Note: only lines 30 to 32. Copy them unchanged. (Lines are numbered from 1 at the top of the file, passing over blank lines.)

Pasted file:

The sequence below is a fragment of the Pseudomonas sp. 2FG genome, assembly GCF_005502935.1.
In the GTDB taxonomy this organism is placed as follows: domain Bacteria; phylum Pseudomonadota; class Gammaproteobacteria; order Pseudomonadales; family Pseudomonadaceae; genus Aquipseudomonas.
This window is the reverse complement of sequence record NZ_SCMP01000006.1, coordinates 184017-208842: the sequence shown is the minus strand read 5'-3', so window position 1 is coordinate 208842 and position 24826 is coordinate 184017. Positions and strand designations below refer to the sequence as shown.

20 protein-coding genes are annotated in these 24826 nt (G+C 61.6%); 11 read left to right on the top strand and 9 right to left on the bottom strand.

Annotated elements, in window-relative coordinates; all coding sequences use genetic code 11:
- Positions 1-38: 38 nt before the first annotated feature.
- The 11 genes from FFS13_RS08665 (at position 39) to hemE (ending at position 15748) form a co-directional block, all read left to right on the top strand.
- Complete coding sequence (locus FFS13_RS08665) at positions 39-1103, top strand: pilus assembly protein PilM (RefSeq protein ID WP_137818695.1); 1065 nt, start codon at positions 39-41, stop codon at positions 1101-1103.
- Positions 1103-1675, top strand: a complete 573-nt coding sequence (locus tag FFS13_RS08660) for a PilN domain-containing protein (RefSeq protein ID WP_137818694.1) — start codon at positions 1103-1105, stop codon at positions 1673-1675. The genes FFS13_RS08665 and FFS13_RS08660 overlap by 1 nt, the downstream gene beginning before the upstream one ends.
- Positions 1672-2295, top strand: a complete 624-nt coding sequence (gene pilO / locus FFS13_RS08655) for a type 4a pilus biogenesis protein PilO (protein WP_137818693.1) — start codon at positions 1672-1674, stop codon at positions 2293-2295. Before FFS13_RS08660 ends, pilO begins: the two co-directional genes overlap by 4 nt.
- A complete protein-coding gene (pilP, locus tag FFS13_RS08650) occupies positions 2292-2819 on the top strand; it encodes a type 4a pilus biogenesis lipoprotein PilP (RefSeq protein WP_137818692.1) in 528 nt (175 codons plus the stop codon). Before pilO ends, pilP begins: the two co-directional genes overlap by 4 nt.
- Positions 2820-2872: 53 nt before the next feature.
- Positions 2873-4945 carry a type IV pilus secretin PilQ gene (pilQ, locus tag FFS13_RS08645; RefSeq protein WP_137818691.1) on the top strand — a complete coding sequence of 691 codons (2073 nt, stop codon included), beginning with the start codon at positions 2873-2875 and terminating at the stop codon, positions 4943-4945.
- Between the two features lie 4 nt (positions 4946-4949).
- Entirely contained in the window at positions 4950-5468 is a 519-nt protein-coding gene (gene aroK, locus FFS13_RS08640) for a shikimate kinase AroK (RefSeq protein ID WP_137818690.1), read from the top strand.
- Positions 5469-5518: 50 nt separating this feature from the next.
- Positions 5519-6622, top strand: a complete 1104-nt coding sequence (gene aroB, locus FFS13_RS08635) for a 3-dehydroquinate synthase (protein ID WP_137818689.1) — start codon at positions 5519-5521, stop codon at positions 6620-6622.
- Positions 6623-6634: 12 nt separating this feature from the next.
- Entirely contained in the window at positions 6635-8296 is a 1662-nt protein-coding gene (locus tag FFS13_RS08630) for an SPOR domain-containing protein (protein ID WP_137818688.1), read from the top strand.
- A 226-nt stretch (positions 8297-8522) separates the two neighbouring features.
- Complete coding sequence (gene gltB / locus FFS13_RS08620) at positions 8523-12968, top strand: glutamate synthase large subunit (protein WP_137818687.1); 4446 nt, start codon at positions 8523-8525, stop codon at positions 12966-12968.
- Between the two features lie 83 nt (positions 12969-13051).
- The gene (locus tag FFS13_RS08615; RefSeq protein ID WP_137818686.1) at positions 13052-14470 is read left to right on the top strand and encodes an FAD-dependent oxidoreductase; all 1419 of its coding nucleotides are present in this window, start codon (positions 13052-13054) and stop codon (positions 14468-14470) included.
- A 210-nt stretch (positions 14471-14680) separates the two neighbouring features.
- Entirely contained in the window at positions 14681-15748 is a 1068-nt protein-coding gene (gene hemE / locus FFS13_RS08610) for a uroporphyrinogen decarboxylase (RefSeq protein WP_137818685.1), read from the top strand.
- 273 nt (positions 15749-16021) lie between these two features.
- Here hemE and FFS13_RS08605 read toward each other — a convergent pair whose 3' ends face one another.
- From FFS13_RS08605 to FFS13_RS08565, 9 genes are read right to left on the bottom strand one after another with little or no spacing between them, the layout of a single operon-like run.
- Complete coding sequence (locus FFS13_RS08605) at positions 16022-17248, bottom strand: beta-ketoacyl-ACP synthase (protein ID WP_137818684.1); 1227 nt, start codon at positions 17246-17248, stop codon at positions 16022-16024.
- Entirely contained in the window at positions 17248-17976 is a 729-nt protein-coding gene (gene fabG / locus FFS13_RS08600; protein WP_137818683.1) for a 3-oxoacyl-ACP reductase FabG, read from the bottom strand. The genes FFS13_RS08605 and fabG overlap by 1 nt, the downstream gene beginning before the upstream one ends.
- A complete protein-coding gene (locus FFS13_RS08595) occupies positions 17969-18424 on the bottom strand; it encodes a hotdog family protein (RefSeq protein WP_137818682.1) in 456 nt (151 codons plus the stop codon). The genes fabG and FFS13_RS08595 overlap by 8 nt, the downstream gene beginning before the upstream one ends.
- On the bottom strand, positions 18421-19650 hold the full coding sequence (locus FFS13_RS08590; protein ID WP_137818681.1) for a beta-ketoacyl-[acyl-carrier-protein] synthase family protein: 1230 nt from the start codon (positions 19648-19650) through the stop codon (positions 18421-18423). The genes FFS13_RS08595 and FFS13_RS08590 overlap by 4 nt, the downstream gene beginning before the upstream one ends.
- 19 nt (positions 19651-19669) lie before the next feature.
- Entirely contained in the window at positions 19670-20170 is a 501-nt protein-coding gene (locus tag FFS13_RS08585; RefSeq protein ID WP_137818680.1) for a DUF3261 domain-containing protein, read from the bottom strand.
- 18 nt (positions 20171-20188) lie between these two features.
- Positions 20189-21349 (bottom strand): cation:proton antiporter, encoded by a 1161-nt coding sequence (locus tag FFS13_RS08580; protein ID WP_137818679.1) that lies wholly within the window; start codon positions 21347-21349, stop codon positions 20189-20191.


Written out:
- Entirely contained in the window at positions 17248-17976 is a 729-nt protein-coding gene (gene fabG / locus FFS13_RS08600; protein WP_137818683.1) for a 3-oxoacyl-ACP reductase FabG, read from the bottom strand. The genes FFS13_RS08605 and fabG overlap by 1 nt, the downstream gene beginning before the upstream one ends.
- A complete protein-coding gene (locus FFS13_RS08595) occupies positions 17969-18424 on the bottom strand; it encodes a hotdog family protein (RefSeq protein WP_137818682.1) in 456 nt (151 codons plus the stop codon). The genes fabG and FFS13_RS08595 overlap by 8 nt, the downstream gene beginning before the upstream one ends.
- On the bottom strand, positions 18421-19650 hold the full coding sequence (locus FFS13_RS08590; protein ID WP_137818681.1) for a beta-ketoacyl-[acyl-carrier-protein] synthase family protein: 1230 nt from the start codon (positions 19648-19650) through the stop codon (positions 18421-18423). The genes FFS13_RS08595 and FFS13_RS08590 overlap by 4 nt, the downstream gene beginning before the upstream one ends.